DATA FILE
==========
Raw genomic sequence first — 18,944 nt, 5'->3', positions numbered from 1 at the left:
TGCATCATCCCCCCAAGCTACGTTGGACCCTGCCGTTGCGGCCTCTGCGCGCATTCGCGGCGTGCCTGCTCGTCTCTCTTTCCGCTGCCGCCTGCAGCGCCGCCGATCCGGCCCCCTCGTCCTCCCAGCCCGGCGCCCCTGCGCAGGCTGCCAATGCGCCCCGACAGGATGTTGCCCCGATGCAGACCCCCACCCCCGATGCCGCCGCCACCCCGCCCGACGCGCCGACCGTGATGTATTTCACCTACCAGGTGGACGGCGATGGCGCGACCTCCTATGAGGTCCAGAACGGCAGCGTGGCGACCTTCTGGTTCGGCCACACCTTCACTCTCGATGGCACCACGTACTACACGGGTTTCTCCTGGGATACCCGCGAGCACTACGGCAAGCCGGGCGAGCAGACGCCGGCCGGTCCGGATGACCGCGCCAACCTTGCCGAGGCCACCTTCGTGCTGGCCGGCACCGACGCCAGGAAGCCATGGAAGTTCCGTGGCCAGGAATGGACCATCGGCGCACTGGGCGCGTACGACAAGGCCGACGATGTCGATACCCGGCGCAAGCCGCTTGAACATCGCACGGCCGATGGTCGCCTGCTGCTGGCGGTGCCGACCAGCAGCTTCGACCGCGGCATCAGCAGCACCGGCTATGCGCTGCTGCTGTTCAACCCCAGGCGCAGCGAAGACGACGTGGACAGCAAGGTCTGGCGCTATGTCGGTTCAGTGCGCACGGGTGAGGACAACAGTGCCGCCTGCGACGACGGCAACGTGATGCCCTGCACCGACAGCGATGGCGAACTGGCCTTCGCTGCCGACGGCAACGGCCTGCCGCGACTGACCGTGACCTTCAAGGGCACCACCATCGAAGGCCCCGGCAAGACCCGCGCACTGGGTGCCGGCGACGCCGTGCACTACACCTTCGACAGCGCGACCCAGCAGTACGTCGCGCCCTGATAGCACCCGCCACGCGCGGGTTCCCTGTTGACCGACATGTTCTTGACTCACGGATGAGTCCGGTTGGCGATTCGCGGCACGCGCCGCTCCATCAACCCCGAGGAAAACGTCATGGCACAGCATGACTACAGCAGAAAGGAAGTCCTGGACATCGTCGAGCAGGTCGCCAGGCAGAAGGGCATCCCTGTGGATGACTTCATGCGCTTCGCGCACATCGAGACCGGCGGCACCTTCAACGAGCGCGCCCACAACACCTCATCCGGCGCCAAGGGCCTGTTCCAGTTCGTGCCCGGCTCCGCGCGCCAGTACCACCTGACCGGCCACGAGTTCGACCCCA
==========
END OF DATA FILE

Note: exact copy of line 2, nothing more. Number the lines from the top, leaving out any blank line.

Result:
TGCATCATCCCCCCAAGCTACGTTGGACCCTGCCGTTGCGGCCTCTGCGCGCATTCGCGGCGTGCCTGCTCGTCTCTCTTTCCGCTGCCGCCTGCAGCGCCGCCGATCCGGCCCCCTCGTCCTCCCAGCCCGGCGCCCCTGCGCAGGCTGCCAATGCGCCCCGACAGGATGTTGCCCCGATGCAGACCCCCACCCCCGATGCCGCCGCCACCCCGCCCGACGCGCCGACCGTGATGTATTTCACCTACCAGGTGGACGGCGATGGCGCGACCTCCTATGAGGTCCAGAACGGCAGCGTGGCGACCTTCTGGTTCGGCCACACCTTCACTCTCGATGGCACCACGTACTACACGGGTTTCTCCTGGGATACCCGCGAGCACTACGGCAAGCCGGGCGAGCAGACGCCGGCCGGTCCGGATGACCGCGCCAACCTTGCCGAGGCCACCTTCGTGCTGGCCGGCACCGACGCCAGGAAGCCATGGAAGTTCCGTGGCCAGGAATGGACCATCGGCGCACTGGGCGCGTACGACAAGGCCGACGATGTCGATACCCGGCGCAAGCCGCTTGAACATCGCACGGCCGATGGTCGCCTGCTGCTGGCGGTGCCGACCAGCAGCTTCGACCGCGGCATCAGCAGCACCGGCTATGCGCTGCTGCTGTTCAACCCCAGGCGCAGCGAAGACGACGTGGACAGCAAGGTCTGGCGCTATGTCGGTTCAGTGCGCACGGGTGAGGACAACAGTGCCGCCTGCGACGACGGCAACGTGATGCCCTGCACCGACAGCGATGGCGAACTGGCCTTCGCTGCCGACGGCAACGGCCTGCCGCGACTGACCGTGACCTTCAAGGGCACCACCATCGAAGGCCCCGGCAAGACCCGCGCACTGGGTGCCGGCGACGCCGTGCACTACACCTTCGACAGCGCGACCCAGCAGTACGTCGCGCCCTGATAGCACCCGCCACGCGCGGGTTCCCTGTTGACCGACATGTTCTTGACTCACGGATGAGTCCGGTTGGCGATTCGCGGCACGCGCCGCTCCATCAACCCCGAGGAAAACGTCATGGCACAGCATGACTACAGCAGAAAGGAAGTCCTGGACATCGTCGAGCAGGTCGCCAGGCAGAAGGGCATCCCTGTGGATGACTTCATGCGCTTCGCGCACATCGAGACCGGCGGCACCTTCAACGAGCGCGCCCACAACACCTCATCCGGCGCCAAGGGCCTGTTCCAGTTCGTGCCCGGCTCCGCGCGCCAGTACCACCTGACCGGCCACGAGTTCGACCCCA